Google has published a set of reports using the location data it collects from users via its services and software such as Maps to provide insights into how COVID-19 movement restrictions worldwide are affecting communities' mobility.
Compared to a median baseline during the five week period between January 3 and February 6 this year, Australians visted retail outlets and recreation places such as museums, libraries, restaurants and theme parks about 45 per cent less recently, the report summary suggests.
Grocery and pharmacy visits dropped by almost a fifth, and people went to parks and beaches just over a third less than usual.
Google's location data for public transport hubs fell by 58 per cent, and workplaces saw a drop by a third.
Most of the above metrics saw sharp falls during the second week of March, apart from grocery and pharmacy visits which spiked upwards by just under 40 per cent at that time, as people panic shopped .
The number of people staying at home is now 13 per cent higher than usual, Google's data suggests.
Australia begun restricting public movement last week to combat the spread of COVID-19, and is considering even more stringent rules to reduce people moving about.
New Zealand which went into complete lockdown two weeks ago has seen a much sharper drops in mobility.
For example retail and recreation dropped by 91 per cent and workplaces mobility data is down by 59 per cent compared to the first part of the year.
Italy has been hit hard by COVID-19 and was the second country after China to enter as strict population lockdown.
Google's location data for Italy show even steeper declines in mobility, retail and outdoors visits, by 94, 85 and 90 per cent respectively.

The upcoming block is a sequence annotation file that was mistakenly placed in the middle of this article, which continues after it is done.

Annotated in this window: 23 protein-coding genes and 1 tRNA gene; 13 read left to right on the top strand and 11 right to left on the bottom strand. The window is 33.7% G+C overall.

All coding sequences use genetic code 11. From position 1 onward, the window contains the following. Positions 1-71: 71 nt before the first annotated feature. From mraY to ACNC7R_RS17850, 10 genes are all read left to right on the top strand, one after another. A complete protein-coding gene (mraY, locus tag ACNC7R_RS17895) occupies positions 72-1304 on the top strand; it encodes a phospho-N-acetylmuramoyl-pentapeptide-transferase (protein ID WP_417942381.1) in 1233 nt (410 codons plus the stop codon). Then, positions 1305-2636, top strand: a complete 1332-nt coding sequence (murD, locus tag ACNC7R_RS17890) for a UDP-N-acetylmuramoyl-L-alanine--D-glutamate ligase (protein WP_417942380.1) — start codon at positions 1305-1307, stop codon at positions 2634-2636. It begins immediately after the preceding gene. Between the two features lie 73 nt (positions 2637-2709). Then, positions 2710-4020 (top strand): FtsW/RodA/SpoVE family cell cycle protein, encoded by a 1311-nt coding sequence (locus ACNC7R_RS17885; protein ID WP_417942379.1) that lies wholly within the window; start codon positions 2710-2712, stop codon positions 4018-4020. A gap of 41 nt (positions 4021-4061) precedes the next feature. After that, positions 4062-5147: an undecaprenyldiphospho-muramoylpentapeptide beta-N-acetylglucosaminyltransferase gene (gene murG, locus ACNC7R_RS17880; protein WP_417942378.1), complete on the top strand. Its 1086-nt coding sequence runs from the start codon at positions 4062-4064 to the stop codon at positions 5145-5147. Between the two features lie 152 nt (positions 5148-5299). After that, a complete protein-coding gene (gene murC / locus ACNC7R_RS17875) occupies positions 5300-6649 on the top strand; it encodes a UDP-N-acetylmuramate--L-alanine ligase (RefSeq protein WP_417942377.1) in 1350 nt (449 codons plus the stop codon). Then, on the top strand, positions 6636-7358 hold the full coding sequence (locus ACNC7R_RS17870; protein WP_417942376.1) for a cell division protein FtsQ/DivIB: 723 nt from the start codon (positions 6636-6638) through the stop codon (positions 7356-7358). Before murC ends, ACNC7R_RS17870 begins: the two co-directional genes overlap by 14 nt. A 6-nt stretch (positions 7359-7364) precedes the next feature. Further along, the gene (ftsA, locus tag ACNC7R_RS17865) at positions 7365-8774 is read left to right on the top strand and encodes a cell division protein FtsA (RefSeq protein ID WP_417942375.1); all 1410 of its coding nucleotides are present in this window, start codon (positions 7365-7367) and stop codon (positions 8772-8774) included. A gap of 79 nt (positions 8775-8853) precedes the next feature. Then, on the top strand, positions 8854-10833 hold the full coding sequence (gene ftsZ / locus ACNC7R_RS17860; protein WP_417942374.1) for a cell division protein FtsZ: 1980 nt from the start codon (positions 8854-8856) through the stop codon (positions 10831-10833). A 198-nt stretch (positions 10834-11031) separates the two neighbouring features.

Google's Maps data collected from devices on which users run the company's services indicate that there are possibly some differing behavioural patterns across Australia.
Whereas mobility data indicate that grocery shopping visits fell by a fifth across the nation, the Australian Capital Territory, which includes Canberra, saw only a three per cent drop in that same category.
Going outdoors to parks and beaches is down by a third nationwide, but not in ACT where it is up by 38 per cent.
The data should be taken with a pinch of salt however, and not be used for medical purposes or as guidance for personal travel plans, Google warned.
Although the online giant provided a breakdown of the figures for all Australia's states, Google does not recommend that the data is used to compare changes between regions that have different characteristics such as rural versus urban areas.
This is because location accuracy and the understanding of categorised places vary from region to region Google said.
For the same reason, Google cautions against using the reports to compare countries with one another.
Google said the reports are created using anonymised data sets from users who have the Location History setting turned on.
The setting is off by default, and can be disabled in users Google Accounts. Location history data can also be deleted directly from users' time lines.
Google said it anonymises the data with differential privacy, a technique that adds noise to the information gathered that in turn prevents the identification of individuals while allowing researchers to get high-quality results.